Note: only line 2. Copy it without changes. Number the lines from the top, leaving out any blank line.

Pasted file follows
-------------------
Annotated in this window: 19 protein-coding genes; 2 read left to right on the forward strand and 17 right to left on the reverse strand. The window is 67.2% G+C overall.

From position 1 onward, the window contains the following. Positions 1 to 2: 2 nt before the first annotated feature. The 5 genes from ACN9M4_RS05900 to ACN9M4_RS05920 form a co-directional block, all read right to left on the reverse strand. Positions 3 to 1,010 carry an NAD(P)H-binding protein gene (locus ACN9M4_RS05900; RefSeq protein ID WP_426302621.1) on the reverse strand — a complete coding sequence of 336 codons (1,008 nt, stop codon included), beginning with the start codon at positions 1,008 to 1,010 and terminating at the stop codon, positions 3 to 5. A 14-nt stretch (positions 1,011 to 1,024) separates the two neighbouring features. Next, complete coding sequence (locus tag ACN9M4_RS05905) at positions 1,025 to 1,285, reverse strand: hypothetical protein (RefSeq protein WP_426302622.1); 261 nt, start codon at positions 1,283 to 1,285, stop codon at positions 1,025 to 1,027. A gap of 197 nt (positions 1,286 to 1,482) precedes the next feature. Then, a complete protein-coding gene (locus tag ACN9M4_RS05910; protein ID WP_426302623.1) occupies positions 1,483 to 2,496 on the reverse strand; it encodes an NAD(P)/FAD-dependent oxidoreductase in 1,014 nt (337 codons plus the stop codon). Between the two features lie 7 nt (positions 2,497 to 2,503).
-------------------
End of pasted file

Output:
From position 1 onward, the window contains the following. Positions 1 to 2: 2 nt before the first annotated feature. The 5 genes from ACN9M4_RS05900 to ACN9M4_RS05920 form a co-directional block, all read right to left on the reverse strand. Positions 3 to 1,010 carry an NAD(P)H-binding protein gene (locus ACN9M4_RS05900; RefSeq protein ID WP_426302621.1) on the reverse strand — a complete coding sequence of 336 codons (1,008 nt, stop codon included), beginning with the start codon at positions 1,008 to 1,010 and terminating at the stop codon, positions 3 to 5. A 14-nt stretch (positions 1,011 to 1,024) separates the two neighbouring features. Next, complete coding sequence (locus tag ACN9M4_RS05905) at positions 1,025 to 1,285, reverse strand: hypothetical protein (RefSeq protein WP_426302622.1); 261 nt, start codon at positions 1,283 to 1,285, stop codon at positions 1,025 to 1,027. A gap of 197 nt (positions 1,286 to 1,482) precedes the next feature. Then, a complete protein-coding gene (locus tag ACN9M4_RS05910; protein ID WP_426302623.1) occupies positions 1,483 to 2,496 on the reverse strand; it encodes an NAD(P)/FAD-dependent oxidoreductase in 1,014 nt (337 codons plus the stop codon). Between the two features lie 7 nt (positions 2,497 to 2,503).